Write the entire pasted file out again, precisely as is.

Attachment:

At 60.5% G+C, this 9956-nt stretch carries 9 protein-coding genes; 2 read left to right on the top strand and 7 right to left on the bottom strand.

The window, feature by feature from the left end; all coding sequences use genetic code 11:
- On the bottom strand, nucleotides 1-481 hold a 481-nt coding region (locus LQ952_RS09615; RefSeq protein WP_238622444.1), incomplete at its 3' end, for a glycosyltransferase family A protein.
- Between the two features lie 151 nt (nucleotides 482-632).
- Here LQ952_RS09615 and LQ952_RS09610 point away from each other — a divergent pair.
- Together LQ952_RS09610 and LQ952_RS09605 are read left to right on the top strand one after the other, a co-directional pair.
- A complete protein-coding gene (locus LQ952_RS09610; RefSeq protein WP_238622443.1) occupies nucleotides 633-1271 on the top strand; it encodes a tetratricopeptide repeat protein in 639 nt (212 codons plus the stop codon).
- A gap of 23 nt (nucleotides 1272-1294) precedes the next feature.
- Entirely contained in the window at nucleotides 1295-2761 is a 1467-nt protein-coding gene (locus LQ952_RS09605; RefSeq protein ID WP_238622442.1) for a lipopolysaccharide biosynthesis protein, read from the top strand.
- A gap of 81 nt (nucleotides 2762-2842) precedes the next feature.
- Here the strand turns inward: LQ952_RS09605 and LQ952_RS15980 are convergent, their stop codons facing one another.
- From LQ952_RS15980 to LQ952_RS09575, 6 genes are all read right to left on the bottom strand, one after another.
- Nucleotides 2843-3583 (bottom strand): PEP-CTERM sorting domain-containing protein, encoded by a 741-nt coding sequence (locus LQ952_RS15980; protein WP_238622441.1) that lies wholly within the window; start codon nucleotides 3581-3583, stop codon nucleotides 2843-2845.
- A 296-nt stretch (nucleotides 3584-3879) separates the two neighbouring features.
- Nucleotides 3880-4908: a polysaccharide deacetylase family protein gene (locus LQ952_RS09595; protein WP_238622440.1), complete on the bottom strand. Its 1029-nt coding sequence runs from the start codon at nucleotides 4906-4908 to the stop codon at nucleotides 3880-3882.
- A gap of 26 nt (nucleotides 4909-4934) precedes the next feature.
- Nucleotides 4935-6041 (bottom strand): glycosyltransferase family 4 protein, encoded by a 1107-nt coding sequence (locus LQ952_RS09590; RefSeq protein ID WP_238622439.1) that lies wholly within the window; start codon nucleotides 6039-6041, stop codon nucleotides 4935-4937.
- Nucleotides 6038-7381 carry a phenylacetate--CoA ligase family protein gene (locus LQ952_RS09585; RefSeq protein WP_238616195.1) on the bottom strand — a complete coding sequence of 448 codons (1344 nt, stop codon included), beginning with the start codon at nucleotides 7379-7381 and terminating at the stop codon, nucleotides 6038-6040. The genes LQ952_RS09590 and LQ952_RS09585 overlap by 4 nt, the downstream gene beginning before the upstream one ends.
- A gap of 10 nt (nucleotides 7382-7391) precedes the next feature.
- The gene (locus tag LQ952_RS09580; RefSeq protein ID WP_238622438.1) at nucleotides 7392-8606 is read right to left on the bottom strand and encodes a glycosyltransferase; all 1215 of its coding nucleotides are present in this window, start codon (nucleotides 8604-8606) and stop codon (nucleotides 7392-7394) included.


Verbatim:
At 60.5% G+C, this 9956-nt stretch carries 9 protein-coding genes; 2 read left to right on the top strand and 7 right to left on the bottom strand.

The window, feature by feature from the left end; all coding sequences use genetic code 11:
- On the bottom strand, nucleotides 1-481 hold a 481-nt coding region (locus LQ952_RS09615; RefSeq protein WP_238622444.1), incomplete at its 3' end, for a glycosyltransferase family A protein.
- Between the two features lie 151 nt (nucleotides 482-632).
- Here LQ952_RS09615 and LQ952_RS09610 point away from each other — a divergent pair.
- Together LQ952_RS09610 and LQ952_RS09605 are read left to right on the top strand one after the other, a co-directional pair.
- A complete protein-coding gene (locus LQ952_RS09610; RefSeq protein WP_238622443.1) occupies nucleotides 633-1271 on the top strand; it encodes a tetratricopeptide repeat protein in 639 nt (212 codons plus the stop codon).
- A gap of 23 nt (nucleotides 1272-1294) precedes the next feature.
- Entirely contained in the window at nucleotides 1295-2761 is a 1467-nt protein-coding gene (locus LQ952_RS09605; RefSeq protein ID WP_238622442.1) for a lipopolysaccharide biosynthesis protein, read from the top strand.
- A gap of 81 nt (nucleotides 2762-2842) precedes the next feature.
- Here the strand turns inward: LQ952_RS09605 and LQ952_RS15980 are convergent, their stop codons facing one another.
- From LQ952_RS15980 to LQ952_RS09575, 6 genes are all read right to left on the bottom strand, one after another.
- Nucleotides 2843-3583 (bottom strand): PEP-CTERM sorting domain-containing protein, encoded by a 741-nt coding sequence (locus LQ952_RS15980; protein WP_238622441.1) that lies wholly within the window; start codon nucleotides 3581-3583, stop codon nucleotides 2843-2845.
- A 296-nt stretch (nucleotides 3584-3879) separates the two neighbouring features.
- Nucleotides 3880-4908: a polysaccharide deacetylase family protein gene (locus LQ952_RS09595; protein WP_238622440.1), complete on the bottom strand. Its 1029-nt coding sequence runs from the start codon at nucleotides 4906-4908 to the stop codon at nucleotides 3880-3882.
- A gap of 26 nt (nucleotides 4909-4934) precedes the next feature.
- Nucleotides 4935-6041 (bottom strand): glycosyltransferase family 4 protein, encoded by a 1107-nt coding sequence (locus LQ952_RS09590; RefSeq protein ID WP_238622439.1) that lies wholly within the window; start codon nucleotides 6039-6041, stop codon nucleotides 4935-4937.
- Nucleotides 6038-7381 carry a phenylacetate--CoA ligase family protein gene (locus LQ952_RS09585; RefSeq protein WP_238616195.1) on the bottom strand — a complete coding sequence of 448 codons (1344 nt, stop codon included), beginning with the start codon at nucleotides 7379-7381 and terminating at the stop codon, nucleotides 6038-6040. The genes LQ952_RS09590 and LQ952_RS09585 overlap by 4 nt, the downstream gene beginning before the upstream one ends.
- A gap of 10 nt (nucleotides 7382-7391) precedes the next feature.
- The gene (locus tag LQ952_RS09580; RefSeq protein ID WP_238622438.1) at nucleotides 7392-8606 is read right to left on the bottom strand and encodes a glycosyltransferase; all 1215 of its coding nucleotides are present in this window, start codon (nucleotides 8604-8606) and stop codon (nucleotides 7392-7394) included.